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Short Season Flower Gardening

When your frost-free season is short, the easiest way to extend the blooming season is to grow flowers that tolerate some frost. Some tolerate frost in the spring, while others tolerate autumn frost, and a few precious flowers tolerate frost at both ends of the season.

Many gardeners know that spring-flowering bulbs such as snowdrops, crocus, and daffodils bloom in early spring when it can still get below freezing at night. Generally, if a biennial or a perennial is rated hardy for your zone, it will have no problem coping with frost in spring, even though it may be blooming much later in the season. However, columbine, yarrow, and Bonfire euphorbia have foliage in spring that is an attractive complement to spring-blooming bulbs. When the bulbs die down, these perennials are in their prime and hide the dying bulb foliage. Primulas and hellebores also bloom while there are still frosty nights.

Annuals that tend to self-sow, such as larkspur, poppies, and alyssum, have seedlings that tolerate frost. They won't be blooming before frost ends, but you can sow them as soon as the snow is gone by sprinkling them on soil that was prepared the previous autumn. If conditions are favorable they will soon self-sow for you. Sweet peas have a reputation for being a cool weather plant, but the seed doesn't like to be sown in really cold soil, so wait until frost is almost over before sowing them. Once germinated, they will thrive in a cool northern summer.

There are a few plants that get a slow start in spring but happily tolerate frost in fall. The mallow family, including hollyhock mallow and lavatera, is most notable for this. Ornamental cabbage and kale, and many ornamental grasses, while not technically flowers, are used as such and both provide beauty until buried under snow. Annual alyssum and snapdragons will continue to bloom through light frosts and border phlox and repeat-blooming roses will often still be blooming as well. Violas and pansies take the prize for longest period of bloom in a cold climate. They will start blooming in early spring before frost is done, will continue blooming through a cool northern summer and on into fall, until stopped by several hard freezes.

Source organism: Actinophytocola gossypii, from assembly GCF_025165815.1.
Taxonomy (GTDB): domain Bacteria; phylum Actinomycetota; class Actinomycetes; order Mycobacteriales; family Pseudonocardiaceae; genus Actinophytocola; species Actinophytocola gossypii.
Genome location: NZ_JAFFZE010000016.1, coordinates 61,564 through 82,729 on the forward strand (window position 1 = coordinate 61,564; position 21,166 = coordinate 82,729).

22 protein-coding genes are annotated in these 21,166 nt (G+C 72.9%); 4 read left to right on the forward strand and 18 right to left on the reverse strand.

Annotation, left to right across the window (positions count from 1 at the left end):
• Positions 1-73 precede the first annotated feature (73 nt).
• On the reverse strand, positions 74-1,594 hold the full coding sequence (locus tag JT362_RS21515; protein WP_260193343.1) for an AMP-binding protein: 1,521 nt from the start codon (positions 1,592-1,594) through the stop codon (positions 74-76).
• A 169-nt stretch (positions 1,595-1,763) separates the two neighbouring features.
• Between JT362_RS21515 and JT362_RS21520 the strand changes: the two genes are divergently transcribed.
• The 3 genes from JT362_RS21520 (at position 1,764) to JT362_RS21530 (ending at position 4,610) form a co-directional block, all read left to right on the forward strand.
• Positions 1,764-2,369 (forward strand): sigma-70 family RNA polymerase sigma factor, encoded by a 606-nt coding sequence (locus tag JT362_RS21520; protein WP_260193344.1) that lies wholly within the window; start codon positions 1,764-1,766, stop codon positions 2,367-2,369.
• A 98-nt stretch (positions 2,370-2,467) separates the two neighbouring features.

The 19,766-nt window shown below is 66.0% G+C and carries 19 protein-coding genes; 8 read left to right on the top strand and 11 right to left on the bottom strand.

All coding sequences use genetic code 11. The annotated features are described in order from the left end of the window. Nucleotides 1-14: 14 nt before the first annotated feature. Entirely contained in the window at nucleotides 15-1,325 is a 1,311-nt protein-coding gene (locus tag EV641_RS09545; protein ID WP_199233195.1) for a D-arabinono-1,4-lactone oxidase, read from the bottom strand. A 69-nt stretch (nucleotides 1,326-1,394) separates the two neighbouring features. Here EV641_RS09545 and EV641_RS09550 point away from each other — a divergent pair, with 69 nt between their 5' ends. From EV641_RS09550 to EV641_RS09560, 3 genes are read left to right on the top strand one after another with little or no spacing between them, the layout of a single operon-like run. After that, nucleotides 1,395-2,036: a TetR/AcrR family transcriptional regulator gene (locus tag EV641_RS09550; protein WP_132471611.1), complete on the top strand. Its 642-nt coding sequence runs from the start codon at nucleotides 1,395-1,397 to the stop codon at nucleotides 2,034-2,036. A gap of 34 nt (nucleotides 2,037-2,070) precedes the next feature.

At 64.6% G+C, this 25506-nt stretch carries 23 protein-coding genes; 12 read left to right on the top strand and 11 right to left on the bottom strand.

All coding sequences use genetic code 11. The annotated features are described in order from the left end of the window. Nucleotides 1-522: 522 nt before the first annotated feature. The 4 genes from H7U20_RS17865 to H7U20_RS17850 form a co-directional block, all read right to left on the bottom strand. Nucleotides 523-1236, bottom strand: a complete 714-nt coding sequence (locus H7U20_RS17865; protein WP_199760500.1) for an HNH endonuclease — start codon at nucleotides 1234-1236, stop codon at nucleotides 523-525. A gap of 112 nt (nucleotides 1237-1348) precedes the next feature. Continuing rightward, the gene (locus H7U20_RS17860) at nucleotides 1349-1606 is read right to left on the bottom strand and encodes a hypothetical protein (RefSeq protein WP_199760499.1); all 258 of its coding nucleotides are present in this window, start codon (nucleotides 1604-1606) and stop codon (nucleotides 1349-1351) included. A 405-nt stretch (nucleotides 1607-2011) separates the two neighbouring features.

Many of the well-known annuals, such as petunias, marigolds, zinnias, cosmos, impatiens, and coleus need to be started as seeds after all danger of frost has past, and will blacken at the first touch of autumn frost. This means you can't start them from seed outdoors and expect to get much, if any bloom. You will either have to buy them as started plants, or invest in grow lights or even a greenhouse so you can start them indoors while it is still too cold for them outside. (In most cases a windowsill will not provide sufficient light, resulting in pale and leggy plants that don't do well.) All plants started indoors need time to adjust to outdoor conditions, a process called hardening off.

Read the next Article: Short Season Herb Gardening

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Gardening Tip of the Day

  • Before planting this spring, think of what emotions and feelings you want the garden to project. While this may sound a bit New Age, colors in the garden can impact our feelings. Want to create a retreat where one can relax and unwind after a busy day? Use the cool shades of blue, delicate pinks, rose and lilac or creamy white.

    Need a jolt in the morning to get you moving? Try hot colors like bright orange, vivid reds and radiant yellows and purples to cheer you up and get you started for a great day.